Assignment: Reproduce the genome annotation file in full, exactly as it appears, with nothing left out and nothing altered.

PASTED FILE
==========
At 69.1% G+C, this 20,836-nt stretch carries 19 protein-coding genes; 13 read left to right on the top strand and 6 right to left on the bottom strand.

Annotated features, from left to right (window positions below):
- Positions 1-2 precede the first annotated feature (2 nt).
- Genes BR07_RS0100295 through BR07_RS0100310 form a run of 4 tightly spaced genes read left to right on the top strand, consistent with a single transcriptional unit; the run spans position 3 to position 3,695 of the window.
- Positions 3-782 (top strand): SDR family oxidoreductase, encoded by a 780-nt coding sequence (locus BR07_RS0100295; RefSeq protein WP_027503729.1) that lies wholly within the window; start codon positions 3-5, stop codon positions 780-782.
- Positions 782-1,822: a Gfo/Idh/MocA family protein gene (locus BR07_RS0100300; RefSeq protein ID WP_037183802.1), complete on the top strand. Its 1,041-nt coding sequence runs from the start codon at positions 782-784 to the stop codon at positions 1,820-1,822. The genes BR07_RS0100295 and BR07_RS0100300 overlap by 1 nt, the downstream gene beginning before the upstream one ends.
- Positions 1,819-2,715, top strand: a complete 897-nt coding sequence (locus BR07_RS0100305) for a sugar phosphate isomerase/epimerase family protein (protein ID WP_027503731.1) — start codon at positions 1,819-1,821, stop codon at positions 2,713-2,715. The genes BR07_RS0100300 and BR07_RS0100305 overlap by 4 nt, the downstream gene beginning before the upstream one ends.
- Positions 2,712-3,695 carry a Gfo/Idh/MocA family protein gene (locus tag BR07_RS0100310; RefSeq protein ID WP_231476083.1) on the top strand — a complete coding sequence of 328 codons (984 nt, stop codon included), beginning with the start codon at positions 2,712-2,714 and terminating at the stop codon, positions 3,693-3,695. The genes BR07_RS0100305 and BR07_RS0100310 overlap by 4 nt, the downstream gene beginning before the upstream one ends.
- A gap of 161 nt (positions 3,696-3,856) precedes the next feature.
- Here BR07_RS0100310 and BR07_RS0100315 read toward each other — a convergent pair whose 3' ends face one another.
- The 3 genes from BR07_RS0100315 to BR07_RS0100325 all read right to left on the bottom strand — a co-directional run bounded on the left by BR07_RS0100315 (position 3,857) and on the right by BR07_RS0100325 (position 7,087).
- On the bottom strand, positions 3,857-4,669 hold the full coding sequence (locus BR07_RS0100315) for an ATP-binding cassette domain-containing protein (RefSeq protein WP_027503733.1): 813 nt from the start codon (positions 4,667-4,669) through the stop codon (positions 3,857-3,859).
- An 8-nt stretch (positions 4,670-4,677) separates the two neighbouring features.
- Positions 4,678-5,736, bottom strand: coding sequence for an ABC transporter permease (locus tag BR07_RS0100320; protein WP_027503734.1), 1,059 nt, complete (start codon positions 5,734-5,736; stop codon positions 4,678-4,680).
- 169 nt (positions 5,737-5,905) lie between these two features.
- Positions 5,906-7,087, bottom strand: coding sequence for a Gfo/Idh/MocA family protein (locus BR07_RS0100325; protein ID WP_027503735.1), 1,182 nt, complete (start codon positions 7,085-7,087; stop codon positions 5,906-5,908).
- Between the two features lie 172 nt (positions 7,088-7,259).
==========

At 69.1% G+C, this 20,836-nt stretch carries 19 protein-coding genes; 13 read left to right on the top strand and 6 right to left on the bottom strand.

Annotated features, from left to right (window positions below):
- Positions 1-2 precede the first annotated feature (2 nt).
- Genes BR07_RS0100295 through BR07_RS0100310 form a run of 4 tightly spaced genes read left to right on the top strand, consistent with a single transcriptional unit; the run spans position 3 to position 3,695 of the window.
- Positions 3-782 (top strand): SDR family oxidoreductase, encoded by a 780-nt coding sequence (locus BR07_RS0100295; RefSeq protein WP_027503729.1) that lies wholly within the window; start codon positions 3-5, stop codon positions 780-782.
- Positions 782-1,822: a Gfo/Idh/MocA family protein gene (locus BR07_RS0100300; RefSeq protein ID WP_037183802.1), complete on the top strand. Its 1,041-nt coding sequence runs from the start codon at positions 782-784 to the stop codon at positions 1,820-1,822. The genes BR07_RS0100295 and BR07_RS0100300 overlap by 1 nt, the downstream gene beginning before the upstream one ends.
- Positions 1,819-2,715, top strand: a complete 897-nt coding sequence (locus BR07_RS0100305) for a sugar phosphate isomerase/epimerase family protein (protein ID WP_027503731.1) — start codon at positions 1,819-1,821, stop codon at positions 2,713-2,715. The genes BR07_RS0100300 and BR07_RS0100305 overlap by 4 nt, the downstream gene beginning before the upstream one ends.
- Positions 2,712-3,695 carry a Gfo/Idh/MocA family protein gene (locus tag BR07_RS0100310; RefSeq protein ID WP_231476083.1) on the top strand — a complete coding sequence of 328 codons (984 nt, stop codon included), beginning with the start codon at positions 2,712-2,714 and terminating at the stop codon, positions 3,693-3,695. The genes BR07_RS0100305 and BR07_RS0100310 overlap by 4 nt, the downstream gene beginning before the upstream one ends.
- A gap of 161 nt (positions 3,696-3,856) precedes the next feature.
- Here BR07_RS0100310 and BR07_RS0100315 read toward each other — a convergent pair whose 3' ends face one another.
- The 3 genes from BR07_RS0100315 to BR07_RS0100325 all read right to left on the bottom strand — a co-directional run bounded on the left by BR07_RS0100315 (position 3,857) and on the right by BR07_RS0100325 (position 7,087).
- On the bottom strand, positions 3,857-4,669 hold the full coding sequence (locus BR07_RS0100315) for an ATP-binding cassette domain-containing protein (RefSeq protein WP_027503733.1): 813 nt from the start codon (positions 4,667-4,669) through the stop codon (positions 3,857-3,859).
- An 8-nt stretch (positions 4,670-4,677) separates the two neighbouring features.
- Positions 4,678-5,736, bottom strand: coding sequence for an ABC transporter permease (locus tag BR07_RS0100320; protein WP_027503734.1), 1,059 nt, complete (start codon positions 5,734-5,736; stop codon positions 4,678-4,680).
- 169 nt (positions 5,737-5,905) lie between these two features.
- Positions 5,906-7,087, bottom strand: coding sequence for a Gfo/Idh/MocA family protein (locus BR07_RS0100325; protein ID WP_027503735.1), 1,182 nt, complete (start codon positions 7,085-7,087; stop codon positions 5,906-5,908).
- Between the two features lie 172 nt (positions 7,088-7,259).